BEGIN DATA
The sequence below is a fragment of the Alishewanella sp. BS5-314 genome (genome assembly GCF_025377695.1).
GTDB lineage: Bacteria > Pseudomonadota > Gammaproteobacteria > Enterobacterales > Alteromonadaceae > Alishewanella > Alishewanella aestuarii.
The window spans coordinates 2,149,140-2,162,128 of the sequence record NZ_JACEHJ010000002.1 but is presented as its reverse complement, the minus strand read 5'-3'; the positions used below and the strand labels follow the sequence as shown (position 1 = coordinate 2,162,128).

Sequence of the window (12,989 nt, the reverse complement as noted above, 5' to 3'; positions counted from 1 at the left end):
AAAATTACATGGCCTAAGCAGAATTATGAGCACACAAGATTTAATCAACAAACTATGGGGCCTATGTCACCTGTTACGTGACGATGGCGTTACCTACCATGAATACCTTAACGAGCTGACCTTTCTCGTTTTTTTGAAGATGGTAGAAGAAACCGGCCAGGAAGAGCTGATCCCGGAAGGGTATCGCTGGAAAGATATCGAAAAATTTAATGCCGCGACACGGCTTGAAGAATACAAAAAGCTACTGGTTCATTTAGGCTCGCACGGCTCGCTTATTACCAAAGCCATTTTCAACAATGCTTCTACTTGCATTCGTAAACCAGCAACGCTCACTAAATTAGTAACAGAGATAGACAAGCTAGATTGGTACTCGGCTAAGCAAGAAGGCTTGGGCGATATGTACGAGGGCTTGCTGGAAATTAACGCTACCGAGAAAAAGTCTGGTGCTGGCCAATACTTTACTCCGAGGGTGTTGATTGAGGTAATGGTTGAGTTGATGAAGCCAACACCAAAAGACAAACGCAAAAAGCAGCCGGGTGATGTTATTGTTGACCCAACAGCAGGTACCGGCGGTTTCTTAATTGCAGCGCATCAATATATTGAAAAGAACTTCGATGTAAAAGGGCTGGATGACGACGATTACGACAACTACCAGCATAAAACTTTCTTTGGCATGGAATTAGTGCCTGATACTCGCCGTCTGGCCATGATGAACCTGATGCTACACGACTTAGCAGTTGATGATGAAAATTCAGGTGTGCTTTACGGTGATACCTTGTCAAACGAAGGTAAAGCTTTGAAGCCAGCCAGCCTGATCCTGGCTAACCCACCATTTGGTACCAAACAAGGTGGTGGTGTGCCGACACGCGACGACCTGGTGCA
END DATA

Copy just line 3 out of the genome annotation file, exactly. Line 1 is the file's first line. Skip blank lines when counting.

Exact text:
The window spans coordinates 2,149,140-2,162,128 of the sequence record NZ_JACEHJ010000002.1 but is presented as its reverse complement, the minus strand read 5'-3'; the positions used below and the strand labels follow the sequence as shown (position 1 = coordinate 2,162,128).